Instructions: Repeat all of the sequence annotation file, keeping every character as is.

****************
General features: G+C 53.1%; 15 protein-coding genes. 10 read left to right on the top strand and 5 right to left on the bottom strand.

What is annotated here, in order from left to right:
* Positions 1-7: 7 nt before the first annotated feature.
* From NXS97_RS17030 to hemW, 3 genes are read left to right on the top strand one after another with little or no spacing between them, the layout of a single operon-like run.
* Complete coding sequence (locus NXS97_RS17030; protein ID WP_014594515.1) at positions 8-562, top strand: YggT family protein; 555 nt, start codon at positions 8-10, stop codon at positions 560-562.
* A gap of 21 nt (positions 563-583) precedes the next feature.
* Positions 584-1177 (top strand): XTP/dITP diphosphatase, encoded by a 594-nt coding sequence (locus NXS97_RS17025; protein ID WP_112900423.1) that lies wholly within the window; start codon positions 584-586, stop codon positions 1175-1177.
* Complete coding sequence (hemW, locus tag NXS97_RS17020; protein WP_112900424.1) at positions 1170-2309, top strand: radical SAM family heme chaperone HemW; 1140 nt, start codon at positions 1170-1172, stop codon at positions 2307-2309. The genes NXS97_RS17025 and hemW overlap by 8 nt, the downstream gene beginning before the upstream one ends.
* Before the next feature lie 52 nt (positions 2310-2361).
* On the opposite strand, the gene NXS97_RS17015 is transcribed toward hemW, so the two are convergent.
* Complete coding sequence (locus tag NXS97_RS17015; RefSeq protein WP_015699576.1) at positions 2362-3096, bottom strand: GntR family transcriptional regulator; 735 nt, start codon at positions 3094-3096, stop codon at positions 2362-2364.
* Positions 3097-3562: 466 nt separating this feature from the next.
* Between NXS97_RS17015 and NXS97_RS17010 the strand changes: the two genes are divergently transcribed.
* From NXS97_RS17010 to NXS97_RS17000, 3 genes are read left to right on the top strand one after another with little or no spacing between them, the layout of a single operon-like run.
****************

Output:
General features: G+C 53.1%; 15 protein-coding genes. 10 read left to right on the top strand and 5 right to left on the bottom strand.

What is annotated here, in order from left to right:
* Positions 1-7: 7 nt before the first annotated feature.
* From NXS97_RS17030 to hemW, 3 genes are read left to right on the top strand one after another with little or no spacing between them, the layout of a single operon-like run.
* Complete coding sequence (locus NXS97_RS17030; protein ID WP_014594515.1) at positions 8-562, top strand: YggT family protein; 555 nt, start codon at positions 8-10, stop codon at positions 560-562.
* A gap of 21 nt (positions 563-583) precedes the next feature.
* Positions 584-1177 (top strand): XTP/dITP diphosphatase, encoded by a 594-nt coding sequence (locus NXS97_RS17025; protein ID WP_112900423.1) that lies wholly within the window; start codon positions 584-586, stop codon positions 1175-1177.
* Complete coding sequence (hemW, locus tag NXS97_RS17020; protein WP_112900424.1) at positions 1170-2309, top strand: radical SAM family heme chaperone HemW; 1140 nt, start codon at positions 1170-1172, stop codon at positions 2307-2309. The genes NXS97_RS17025 and hemW overlap by 8 nt, the downstream gene beginning before the upstream one ends.
* Before the next feature lie 52 nt (positions 2310-2361).
* On the opposite strand, the gene NXS97_RS17015 is transcribed toward hemW, so the two are convergent.
* Complete coding sequence (locus tag NXS97_RS17015; RefSeq protein WP_015699576.1) at positions 2362-3096, bottom strand: GntR family transcriptional regulator; 735 nt, start codon at positions 3094-3096, stop codon at positions 2362-2364.
* Positions 3097-3562: 466 nt separating this feature from the next.
* Between NXS97_RS17015 and NXS97_RS17010 the strand changes: the two genes are divergently transcribed.
* From NXS97_RS17010 to NXS97_RS17000, 3 genes are read left to right on the top strand one after another with little or no spacing between them, the layout of a single operon-like run.